Roundup of Northwest Indiana primaries
The city of Gary, Indiana, could be a step closer to getting its first female mayor.
Karen Freeman-Wilson won Tuesday’s Democratic primary over eight other candidates, including Ragen Hatcher, the daughter of Gary’s first black mayor, Richard Hatcher, who won election in 1967. Freeman-Wilson, a graduate of Harvard Law School, would also become the first black female mayor in Indiana history if she wins the general election this November.
A former Indiana attorney general and one-time Gary City Court judge, Freeman-Wilson received the endorsement of Gary’s current mayor, Rudy Clay. Clay, 75, dropped out of the race in early April because he said he’s battling prostate cancer.
With nearly 20,000 votes cast, unofficial election results show Karen Freeman-Wilson securing nearly 58 percent of the vote. Meanwhile, Hatcher, a member of the Gary City Council, garnered nearly 35 percent.
In East Chicago, Mayor Anthony Copeland secured the Democratic nomination. Last fall, Copeland was selected to finish the term left by George Pabey, who resigned following his conviction in federal court. Ironically, Pabey, who rode into office in 2004 with ideas of cleaning up corruption, will be sentenced in U.S. District Court in Hammond on Thursday.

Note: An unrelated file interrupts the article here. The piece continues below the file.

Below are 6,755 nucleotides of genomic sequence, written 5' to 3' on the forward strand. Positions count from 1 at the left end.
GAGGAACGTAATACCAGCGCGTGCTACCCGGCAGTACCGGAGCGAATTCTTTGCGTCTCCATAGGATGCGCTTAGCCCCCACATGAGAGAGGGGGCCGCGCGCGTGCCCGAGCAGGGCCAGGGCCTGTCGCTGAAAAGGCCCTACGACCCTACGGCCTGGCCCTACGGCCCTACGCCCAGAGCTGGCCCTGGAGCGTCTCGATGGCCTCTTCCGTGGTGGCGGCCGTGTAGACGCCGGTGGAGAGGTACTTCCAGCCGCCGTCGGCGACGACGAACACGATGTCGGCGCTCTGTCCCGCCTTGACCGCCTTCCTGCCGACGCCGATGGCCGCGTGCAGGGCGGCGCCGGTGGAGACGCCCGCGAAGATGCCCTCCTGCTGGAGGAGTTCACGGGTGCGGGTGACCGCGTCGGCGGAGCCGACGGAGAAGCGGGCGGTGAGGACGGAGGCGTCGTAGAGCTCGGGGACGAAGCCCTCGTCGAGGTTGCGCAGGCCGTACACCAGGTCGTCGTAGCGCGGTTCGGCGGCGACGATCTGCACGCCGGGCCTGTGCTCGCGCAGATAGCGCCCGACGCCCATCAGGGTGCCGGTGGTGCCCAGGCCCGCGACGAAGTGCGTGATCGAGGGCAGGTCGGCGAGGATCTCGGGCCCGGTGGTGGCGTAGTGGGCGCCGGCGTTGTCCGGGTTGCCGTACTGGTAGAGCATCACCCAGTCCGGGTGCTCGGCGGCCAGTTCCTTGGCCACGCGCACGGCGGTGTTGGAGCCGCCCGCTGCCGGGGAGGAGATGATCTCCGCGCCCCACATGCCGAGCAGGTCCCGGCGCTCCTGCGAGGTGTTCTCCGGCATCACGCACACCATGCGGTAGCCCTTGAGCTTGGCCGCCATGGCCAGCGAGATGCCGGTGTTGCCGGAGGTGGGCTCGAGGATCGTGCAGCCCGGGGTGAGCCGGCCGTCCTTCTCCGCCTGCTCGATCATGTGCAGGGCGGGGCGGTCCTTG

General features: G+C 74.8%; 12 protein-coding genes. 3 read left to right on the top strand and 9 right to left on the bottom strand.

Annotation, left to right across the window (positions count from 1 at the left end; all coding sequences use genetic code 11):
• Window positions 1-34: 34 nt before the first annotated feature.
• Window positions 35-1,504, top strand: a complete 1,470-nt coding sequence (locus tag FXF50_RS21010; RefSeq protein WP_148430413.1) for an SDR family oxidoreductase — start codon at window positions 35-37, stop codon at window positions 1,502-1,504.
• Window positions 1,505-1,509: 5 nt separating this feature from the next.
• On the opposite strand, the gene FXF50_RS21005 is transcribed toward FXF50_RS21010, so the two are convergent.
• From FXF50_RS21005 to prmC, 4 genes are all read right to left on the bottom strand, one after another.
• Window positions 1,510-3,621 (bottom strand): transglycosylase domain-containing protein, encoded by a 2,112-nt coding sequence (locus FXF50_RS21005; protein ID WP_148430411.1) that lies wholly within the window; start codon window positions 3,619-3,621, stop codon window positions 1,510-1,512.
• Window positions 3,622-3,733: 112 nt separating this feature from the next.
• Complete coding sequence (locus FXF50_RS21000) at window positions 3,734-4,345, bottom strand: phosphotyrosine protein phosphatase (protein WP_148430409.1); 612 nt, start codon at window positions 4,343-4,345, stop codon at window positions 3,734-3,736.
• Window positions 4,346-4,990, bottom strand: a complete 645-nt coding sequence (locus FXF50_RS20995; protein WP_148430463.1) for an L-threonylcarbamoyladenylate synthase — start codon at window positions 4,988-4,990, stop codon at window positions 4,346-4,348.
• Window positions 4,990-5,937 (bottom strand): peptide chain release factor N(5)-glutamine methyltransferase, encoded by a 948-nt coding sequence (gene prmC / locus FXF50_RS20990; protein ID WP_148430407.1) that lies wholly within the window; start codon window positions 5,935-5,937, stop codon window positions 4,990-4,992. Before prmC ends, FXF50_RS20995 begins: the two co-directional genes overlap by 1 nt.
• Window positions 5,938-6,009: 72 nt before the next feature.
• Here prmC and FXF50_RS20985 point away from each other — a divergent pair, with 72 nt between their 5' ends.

Copeland is the first African-American mayor in the history of East Chicago, a city that’s predominately Latino.
His main challenger was Councilman Richard Medina, a close friend of Pabey.
If history is any guide, Freeman-Wilson and Copeland have little to worry about in the fall; Republicans haven’t taken mayoral seats in either city in decades.
The same cannot be said for Hammond.
Incumbent Mayor Tom McDermott Jr. easily secured victory in the Democratic primary over three other challengers, including Oscar Sanchez, who finished a distant third. Sanchez had the backing of former Lake County, Indiana Sheriff Roy Dominguez.
But McDermott may not want to put his campaign check book away just yet. He’ll face Republican challenger George Janiec in the general election in the fall. Four years ago, Janiec and McDermott went head to head in a protracted campaign. Janiec lost that contest by a mere 500 votes.
In this election cycle, Janiec faced an obstacle even before getting to the primary. For the last two months, he fought to retain a place on the Republican primary ballot. The Lake County Election Board ruled in March that Janiec was ineligible to run for office because he sits on the Hammond School Board.
A Lake County judge agreed and ordered his name kept off the ballot, unless he resigns from the school board.
But the Indiana Supreme Court ruled less than two weeks ago that Janiec did not violate any state law that would keep him off the primary ballot.
Janiec promises a better-funded and more organized campaign this time around. Incumbent mayors in Portage, Crown Point and Lake Station also secured victories. Crown Point voters also approved a referendum that will increase property taxes to fund public schools.